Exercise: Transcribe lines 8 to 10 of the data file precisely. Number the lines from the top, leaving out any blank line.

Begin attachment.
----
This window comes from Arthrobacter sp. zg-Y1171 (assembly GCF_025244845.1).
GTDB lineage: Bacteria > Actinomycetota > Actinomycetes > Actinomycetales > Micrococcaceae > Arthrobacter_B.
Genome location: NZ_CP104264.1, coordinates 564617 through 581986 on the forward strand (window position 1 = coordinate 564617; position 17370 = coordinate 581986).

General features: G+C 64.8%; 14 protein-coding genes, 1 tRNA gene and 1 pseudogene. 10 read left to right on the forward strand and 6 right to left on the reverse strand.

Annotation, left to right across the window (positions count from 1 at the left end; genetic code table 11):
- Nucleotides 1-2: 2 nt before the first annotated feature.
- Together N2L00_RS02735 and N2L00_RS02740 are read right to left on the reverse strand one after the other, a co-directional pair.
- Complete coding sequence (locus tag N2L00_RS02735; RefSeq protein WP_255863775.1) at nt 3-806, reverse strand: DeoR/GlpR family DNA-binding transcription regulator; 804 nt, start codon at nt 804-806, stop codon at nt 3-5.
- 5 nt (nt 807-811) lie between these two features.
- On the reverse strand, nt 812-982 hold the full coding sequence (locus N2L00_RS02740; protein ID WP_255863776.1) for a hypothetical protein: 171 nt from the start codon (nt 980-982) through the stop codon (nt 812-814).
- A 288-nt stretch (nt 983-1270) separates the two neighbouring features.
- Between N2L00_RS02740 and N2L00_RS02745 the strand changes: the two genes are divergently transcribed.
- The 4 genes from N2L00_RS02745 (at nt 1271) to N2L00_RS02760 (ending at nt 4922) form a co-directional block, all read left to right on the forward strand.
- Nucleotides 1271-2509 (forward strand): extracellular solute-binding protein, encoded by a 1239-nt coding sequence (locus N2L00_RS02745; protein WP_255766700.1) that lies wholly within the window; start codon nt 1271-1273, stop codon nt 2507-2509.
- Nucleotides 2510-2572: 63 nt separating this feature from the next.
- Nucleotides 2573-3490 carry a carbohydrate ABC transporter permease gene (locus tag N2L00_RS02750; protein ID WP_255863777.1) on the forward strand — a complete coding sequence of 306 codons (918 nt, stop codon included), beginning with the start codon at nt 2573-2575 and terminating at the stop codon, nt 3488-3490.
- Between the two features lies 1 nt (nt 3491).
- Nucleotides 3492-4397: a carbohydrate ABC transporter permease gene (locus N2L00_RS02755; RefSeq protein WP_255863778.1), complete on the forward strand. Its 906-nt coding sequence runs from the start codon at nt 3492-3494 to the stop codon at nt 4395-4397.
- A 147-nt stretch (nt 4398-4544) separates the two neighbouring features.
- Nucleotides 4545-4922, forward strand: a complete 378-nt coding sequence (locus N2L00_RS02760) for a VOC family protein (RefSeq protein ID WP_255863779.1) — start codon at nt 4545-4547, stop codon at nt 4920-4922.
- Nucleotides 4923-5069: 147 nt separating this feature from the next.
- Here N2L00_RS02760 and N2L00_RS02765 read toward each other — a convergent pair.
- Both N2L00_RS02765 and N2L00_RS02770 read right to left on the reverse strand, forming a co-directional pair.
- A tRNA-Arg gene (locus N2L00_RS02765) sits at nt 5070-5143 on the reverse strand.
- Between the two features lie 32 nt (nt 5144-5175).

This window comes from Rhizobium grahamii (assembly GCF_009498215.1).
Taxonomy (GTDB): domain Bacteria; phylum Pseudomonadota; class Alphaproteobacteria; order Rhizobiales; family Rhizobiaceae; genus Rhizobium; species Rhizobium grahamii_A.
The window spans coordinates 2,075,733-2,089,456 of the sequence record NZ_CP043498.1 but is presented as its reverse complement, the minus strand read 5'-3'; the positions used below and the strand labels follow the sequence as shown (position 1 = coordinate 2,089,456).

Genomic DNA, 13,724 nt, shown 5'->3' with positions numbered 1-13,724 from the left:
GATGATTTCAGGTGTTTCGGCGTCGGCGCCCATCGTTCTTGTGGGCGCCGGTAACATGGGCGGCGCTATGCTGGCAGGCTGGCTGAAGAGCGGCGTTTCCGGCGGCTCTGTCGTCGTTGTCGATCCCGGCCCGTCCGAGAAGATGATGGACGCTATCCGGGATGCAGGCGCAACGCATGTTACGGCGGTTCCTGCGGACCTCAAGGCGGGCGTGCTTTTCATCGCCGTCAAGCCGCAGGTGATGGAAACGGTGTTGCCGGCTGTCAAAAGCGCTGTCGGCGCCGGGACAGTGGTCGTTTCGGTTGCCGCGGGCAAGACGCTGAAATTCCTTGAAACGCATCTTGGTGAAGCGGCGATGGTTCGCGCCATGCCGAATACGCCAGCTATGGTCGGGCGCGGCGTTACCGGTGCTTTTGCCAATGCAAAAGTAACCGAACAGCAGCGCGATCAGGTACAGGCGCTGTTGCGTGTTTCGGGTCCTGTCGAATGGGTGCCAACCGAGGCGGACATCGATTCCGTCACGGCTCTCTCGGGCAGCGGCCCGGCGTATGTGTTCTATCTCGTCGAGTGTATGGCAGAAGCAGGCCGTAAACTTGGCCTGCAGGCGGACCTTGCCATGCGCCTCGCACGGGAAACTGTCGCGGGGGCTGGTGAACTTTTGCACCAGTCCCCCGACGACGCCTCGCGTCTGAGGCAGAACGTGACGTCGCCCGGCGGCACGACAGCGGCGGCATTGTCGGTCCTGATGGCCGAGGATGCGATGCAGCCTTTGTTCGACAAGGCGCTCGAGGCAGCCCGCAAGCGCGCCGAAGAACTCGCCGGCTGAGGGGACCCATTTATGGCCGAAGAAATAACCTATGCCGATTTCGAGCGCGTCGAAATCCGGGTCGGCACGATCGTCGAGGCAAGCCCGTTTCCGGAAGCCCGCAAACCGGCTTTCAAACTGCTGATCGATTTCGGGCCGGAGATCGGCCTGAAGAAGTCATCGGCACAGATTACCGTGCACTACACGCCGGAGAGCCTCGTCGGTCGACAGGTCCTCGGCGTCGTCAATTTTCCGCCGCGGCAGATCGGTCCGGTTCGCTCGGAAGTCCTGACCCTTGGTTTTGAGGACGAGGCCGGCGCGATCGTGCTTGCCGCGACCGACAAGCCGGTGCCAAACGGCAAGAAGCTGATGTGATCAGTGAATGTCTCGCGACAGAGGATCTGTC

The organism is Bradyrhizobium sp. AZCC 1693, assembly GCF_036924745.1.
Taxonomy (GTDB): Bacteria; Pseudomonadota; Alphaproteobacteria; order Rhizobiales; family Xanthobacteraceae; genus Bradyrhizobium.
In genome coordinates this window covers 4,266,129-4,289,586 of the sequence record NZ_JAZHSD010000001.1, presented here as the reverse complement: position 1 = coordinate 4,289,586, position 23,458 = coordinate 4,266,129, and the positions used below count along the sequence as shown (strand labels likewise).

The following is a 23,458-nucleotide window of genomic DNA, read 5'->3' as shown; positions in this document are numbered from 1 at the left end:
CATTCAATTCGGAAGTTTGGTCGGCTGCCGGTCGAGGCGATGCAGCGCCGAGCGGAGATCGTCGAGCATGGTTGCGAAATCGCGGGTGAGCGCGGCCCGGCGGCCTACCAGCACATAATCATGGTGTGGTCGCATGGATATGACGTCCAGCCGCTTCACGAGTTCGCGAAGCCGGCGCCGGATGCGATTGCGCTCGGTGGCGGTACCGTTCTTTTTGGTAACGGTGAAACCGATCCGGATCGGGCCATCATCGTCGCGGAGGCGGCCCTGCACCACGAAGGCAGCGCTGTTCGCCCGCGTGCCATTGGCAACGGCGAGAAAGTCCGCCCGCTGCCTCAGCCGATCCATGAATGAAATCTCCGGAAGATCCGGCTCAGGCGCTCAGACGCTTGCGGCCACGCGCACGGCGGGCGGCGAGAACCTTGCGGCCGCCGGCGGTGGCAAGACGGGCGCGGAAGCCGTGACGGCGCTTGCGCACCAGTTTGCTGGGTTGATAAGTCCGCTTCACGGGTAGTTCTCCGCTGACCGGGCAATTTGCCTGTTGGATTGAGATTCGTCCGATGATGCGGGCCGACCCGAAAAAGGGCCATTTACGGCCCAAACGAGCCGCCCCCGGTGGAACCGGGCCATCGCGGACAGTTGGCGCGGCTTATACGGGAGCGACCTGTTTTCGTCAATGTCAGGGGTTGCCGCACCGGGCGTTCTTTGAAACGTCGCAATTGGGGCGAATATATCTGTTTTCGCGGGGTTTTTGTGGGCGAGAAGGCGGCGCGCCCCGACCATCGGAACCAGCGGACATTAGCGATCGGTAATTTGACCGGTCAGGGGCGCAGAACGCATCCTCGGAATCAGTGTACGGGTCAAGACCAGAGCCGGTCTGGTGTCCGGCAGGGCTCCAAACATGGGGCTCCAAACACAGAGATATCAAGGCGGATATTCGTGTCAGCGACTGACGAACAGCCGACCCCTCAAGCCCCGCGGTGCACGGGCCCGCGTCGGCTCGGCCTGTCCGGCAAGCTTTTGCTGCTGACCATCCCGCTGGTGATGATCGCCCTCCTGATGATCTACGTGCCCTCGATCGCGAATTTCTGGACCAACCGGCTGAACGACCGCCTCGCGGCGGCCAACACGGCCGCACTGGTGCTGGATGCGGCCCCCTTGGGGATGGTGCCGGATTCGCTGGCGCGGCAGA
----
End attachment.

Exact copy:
- Complete coding sequence (locus tag N2L00_RS02735; RefSeq protein WP_255863775.1) at nt 3-806, reverse strand: DeoR/GlpR family DNA-binding transcription regulator; 804 nt, start codon at nt 804-806, stop codon at nt 3-5.
- 5 nt (nt 807-811) lie between these two features.
- On the reverse strand, nt 812-982 hold the full coding sequence (locus N2L00_RS02740; protein ID WP_255863776.1) for a hypothetical protein: 171 nt from the start codon (nt 980-982) through the stop codon (nt 812-814).